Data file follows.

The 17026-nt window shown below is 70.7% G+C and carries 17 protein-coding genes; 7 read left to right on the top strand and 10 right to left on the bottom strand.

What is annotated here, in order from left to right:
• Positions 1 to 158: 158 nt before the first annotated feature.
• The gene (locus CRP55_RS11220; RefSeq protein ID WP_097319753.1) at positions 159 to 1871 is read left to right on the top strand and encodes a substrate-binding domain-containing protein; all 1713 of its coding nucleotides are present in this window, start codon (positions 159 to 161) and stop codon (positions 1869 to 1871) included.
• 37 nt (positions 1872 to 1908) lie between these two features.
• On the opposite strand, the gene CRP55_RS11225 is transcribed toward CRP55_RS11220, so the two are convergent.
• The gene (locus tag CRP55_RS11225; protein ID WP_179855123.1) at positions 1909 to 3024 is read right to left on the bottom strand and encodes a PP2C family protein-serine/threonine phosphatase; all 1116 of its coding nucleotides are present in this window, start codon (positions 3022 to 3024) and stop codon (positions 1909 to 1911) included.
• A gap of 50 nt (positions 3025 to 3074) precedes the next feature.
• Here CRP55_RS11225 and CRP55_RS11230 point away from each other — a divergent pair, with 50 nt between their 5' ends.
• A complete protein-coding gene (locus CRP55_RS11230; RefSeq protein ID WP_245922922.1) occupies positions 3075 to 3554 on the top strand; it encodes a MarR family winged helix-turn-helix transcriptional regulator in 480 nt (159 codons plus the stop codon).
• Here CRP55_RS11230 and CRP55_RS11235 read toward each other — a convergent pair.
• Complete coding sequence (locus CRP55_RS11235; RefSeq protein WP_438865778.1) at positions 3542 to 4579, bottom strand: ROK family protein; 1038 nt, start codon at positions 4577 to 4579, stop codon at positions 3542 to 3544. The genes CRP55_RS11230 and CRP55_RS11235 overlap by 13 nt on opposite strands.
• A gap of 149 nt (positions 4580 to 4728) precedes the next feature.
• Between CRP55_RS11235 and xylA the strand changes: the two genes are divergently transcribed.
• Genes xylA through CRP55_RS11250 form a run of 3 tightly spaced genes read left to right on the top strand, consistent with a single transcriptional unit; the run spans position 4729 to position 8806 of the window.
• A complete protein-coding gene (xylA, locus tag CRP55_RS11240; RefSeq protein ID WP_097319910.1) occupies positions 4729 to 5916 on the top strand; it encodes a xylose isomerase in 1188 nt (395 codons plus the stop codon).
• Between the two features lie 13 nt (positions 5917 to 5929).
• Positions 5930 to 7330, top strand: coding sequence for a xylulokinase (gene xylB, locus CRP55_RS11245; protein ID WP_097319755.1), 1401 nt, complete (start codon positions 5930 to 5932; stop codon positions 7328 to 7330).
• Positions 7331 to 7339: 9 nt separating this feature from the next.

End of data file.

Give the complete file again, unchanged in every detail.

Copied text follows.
The 17026-nt window shown below is 70.7% G+C and carries 17 protein-coding genes; 7 read left to right on the top strand and 10 right to left on the bottom strand.

What is annotated here, in order from left to right:
• Positions 1 to 158: 158 nt before the first annotated feature.
• The gene (locus CRP55_RS11220; RefSeq protein ID WP_097319753.1) at positions 159 to 1871 is read left to right on the top strand and encodes a substrate-binding domain-containing protein; all 1713 of its coding nucleotides are present in this window, start codon (positions 159 to 161) and stop codon (positions 1869 to 1871) included.
• 37 nt (positions 1872 to 1908) lie between these two features.
• On the opposite strand, the gene CRP55_RS11225 is transcribed toward CRP55_RS11220, so the two are convergent.
• The gene (locus tag CRP55_RS11225; protein ID WP_179855123.1) at positions 1909 to 3024 is read right to left on the bottom strand and encodes a PP2C family protein-serine/threonine phosphatase; all 1116 of its coding nucleotides are present in this window, start codon (positions 3022 to 3024) and stop codon (positions 1909 to 1911) included.
• A gap of 50 nt (positions 3025 to 3074) precedes the next feature.
• Here CRP55_RS11225 and CRP55_RS11230 point away from each other — a divergent pair, with 50 nt between their 5' ends.
• A complete protein-coding gene (locus CRP55_RS11230; RefSeq protein ID WP_245922922.1) occupies positions 3075 to 3554 on the top strand; it encodes a MarR family winged helix-turn-helix transcriptional regulator in 480 nt (159 codons plus the stop codon).
• Here CRP55_RS11230 and CRP55_RS11235 read toward each other — a convergent pair.
• Complete coding sequence (locus CRP55_RS11235; RefSeq protein WP_438865778.1) at positions 3542 to 4579, bottom strand: ROK family protein; 1038 nt, start codon at positions 4577 to 4579, stop codon at positions 3542 to 3544. The genes CRP55_RS11230 and CRP55_RS11235 overlap by 13 nt on opposite strands.
• A gap of 149 nt (positions 4580 to 4728) precedes the next feature.
• Between CRP55_RS11235 and xylA the strand changes: the two genes are divergently transcribed.
• Genes xylA through CRP55_RS11250 form a run of 3 tightly spaced genes read left to right on the top strand, consistent with a single transcriptional unit; the run spans position 4729 to position 8806 of the window.
• A complete protein-coding gene (xylA, locus tag CRP55_RS11240; RefSeq protein ID WP_097319910.1) occupies positions 4729 to 5916 on the top strand; it encodes a xylose isomerase in 1188 nt (395 codons plus the stop codon).
• Between the two features lie 13 nt (positions 5917 to 5929).
• Positions 5930 to 7330, top strand: coding sequence for a xylulokinase (gene xylB, locus CRP55_RS11245; protein ID WP_097319755.1), 1401 nt, complete (start codon positions 5930 to 5932; stop codon positions 7328 to 7330).
• Positions 7331 to 7339: 9 nt separating this feature from the next.